Pupils left to find own career paths

13th February 2004 at 00:00
Disaffected teenagers receive job advice at school at the expense of their peers. Warwick Mansell reports

Nearly a third of pupils aged 14 and above say they have received no careers guidance from their school or college despite a new youth service costing pound;441 million a year.

Connexions was set up three years ago to bring together services for young people aged 14 to 19 and to provide better careers advice.

Ordinary pupils were missing out because the service was trying to meet targets for working with their disaffected peers, the National Association of Careers and Guidance Teachers said.

Its comments followed a survey of 500 14 to 19-year-olds in England, Scotland and Wales by pollsters NOP World.

The survey found that even among 16 to 19-year-olds, as many as 21 per cent had no careers help.

Schools have a statutory duty to provide careers advice to all pupils in Years 9 to 11. From September, that requirement is to be extended to Years 7 and 8.

One sixth-former said: "Careers advice is only really used for work experience; (it's) not seen as a priority."

The poll for businessdynamics, a business education charity, also found that where pupils did have access to guidance, the experience was a good one - 87 per cent reported that they were satisfied or very satisfied with the advice given.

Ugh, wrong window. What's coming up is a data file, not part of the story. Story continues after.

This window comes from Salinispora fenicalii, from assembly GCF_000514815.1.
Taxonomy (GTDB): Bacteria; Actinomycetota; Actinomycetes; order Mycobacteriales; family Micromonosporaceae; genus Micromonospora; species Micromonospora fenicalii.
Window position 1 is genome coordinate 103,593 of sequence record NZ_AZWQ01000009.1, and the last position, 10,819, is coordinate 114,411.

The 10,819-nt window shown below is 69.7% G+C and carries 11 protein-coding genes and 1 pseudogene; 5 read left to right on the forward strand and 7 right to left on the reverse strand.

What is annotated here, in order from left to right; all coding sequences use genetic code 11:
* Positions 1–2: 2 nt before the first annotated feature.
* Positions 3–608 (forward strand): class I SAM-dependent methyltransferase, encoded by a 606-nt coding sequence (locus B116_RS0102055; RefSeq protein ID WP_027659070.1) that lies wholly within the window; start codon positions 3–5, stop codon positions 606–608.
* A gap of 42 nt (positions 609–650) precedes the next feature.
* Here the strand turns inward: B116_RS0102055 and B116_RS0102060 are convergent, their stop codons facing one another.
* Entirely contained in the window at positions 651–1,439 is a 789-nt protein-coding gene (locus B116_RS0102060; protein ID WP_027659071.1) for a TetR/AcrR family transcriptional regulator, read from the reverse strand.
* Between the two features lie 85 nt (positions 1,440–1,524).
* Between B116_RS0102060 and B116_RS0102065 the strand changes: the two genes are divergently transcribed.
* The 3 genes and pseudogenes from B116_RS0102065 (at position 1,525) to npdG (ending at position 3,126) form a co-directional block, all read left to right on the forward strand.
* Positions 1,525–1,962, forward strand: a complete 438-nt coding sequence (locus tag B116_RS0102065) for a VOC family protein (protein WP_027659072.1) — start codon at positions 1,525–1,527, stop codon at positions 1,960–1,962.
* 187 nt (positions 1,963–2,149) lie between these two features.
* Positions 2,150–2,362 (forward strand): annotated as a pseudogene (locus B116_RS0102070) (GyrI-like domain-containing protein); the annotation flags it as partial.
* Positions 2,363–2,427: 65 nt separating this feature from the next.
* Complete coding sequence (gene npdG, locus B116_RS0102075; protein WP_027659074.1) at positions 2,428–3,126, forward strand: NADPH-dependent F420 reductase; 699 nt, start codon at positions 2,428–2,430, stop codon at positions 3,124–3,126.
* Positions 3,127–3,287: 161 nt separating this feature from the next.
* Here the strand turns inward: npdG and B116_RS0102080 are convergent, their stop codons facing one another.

Sylvia Thomson, president of the 2,000-member National Association of Careers and Guidance Teachers, said the figure of 30 per cent failing to get advice was not a surprise.

She said Connexions had been given performance targets for working with socially excluded young people. As a result, resources were not being invested in giving advice to "run-of-the-mill pupils".

Ms Thomson added: "Because schools are under so many pressures as far as curriculum time goes, it's very difficult for some to lay on the careers advice lessons they should be providing.

"Teachers will often need to undertake in-service training. I don't think that there's evidence of malpractice on the part of schools, but at the moment they are finding they have more urgent priorities."

The NACGT is writing to ministers calling for a review of guidance arrangements. It wants prospective secondary teachers to receive better preparation for careers advice during their initial training and a greater place for guidance in the core curriculum.

Good guidance for youngsters is assuming increasing importance as ministers try to enhance pupils' choice of courses under proposals to improve vocational options for 14 to 19-year-olds.

David Millar, chief executive of businessdynamics, described the survey's findings as "disturbing", especially because it also found that youngsters viewed business, industry and commerce "stereotypically".

Frequent words used to describe businesses were "Filofax", "stressed" and "briefcases", while some youngsters summed up commerce as "geeky" and "drinking lots of coffee and smoking a lot".

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